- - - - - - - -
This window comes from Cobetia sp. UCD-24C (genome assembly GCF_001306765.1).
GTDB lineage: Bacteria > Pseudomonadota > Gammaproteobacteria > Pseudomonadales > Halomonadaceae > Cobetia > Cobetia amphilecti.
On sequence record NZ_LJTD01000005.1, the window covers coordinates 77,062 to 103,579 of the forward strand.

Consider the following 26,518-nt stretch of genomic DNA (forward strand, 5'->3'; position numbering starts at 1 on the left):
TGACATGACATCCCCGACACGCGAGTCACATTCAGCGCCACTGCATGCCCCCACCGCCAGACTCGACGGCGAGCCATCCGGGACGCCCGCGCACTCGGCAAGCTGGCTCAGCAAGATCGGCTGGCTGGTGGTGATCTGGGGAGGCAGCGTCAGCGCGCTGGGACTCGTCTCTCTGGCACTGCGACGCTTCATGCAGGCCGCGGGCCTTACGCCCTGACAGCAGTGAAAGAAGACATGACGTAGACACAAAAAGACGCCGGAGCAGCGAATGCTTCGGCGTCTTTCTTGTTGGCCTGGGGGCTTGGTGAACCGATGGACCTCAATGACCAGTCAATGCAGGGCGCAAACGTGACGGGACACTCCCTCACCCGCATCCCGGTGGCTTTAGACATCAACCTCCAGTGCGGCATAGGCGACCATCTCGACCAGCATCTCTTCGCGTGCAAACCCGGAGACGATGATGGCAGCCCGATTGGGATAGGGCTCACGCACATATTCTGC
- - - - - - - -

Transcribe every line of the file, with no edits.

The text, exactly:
This window comes from Cobetia sp. UCD-24C (genome assembly GCF_001306765.1).
GTDB lineage: Bacteria > Pseudomonadota > Gammaproteobacteria > Pseudomonadales > Halomonadaceae > Cobetia > Cobetia amphilecti.
On sequence record NZ_LJTD01000005.1, the window covers coordinates 77,062 to 103,579 of the forward strand.

Consider the following 26,518-nt stretch of genomic DNA (forward strand, 5'->3'; position numbering starts at 1 on the left):
TGACATGACATCCCCGACACGCGAGTCACATTCAGCGCCACTGCATGCCCCCACCGCCAGACTCGACGGCGAGCCATCCGGGACGCCCGCGCACTCGGCAAGCTGGCTCAGCAAGATCGGCTGGCTGGTGGTGATCTGGGGAGGCAGCGTCAGCGCGCTGGGACTCGTCTCTCTGGCACTGCGACGCTTCATGCAGGCCGCGGGCCTTACGCCCTGACAGCAGTGAAAGAAGACATGACGTAGACACAAAAAGACGCCGGAGCAGCGAATGCTTCGGCGTCTTTCTTGTTGGCCTGGGGGCTTGGTGAACCGATGGACCTCAATGACCAGTCAATGCAGGGCGCAAACGTGACGGGACACTCCCTCACCCGCATCCCGGTGGCTTTAGACATCAACCTCCAGTGCGGCATAGGCGACCATCTCGACCAGCATCTCTTCGCGTGCAAACCCGGAGACGATGATGGCAGCCCGATTGGGATAGGGCTCACGCACATATTCTGC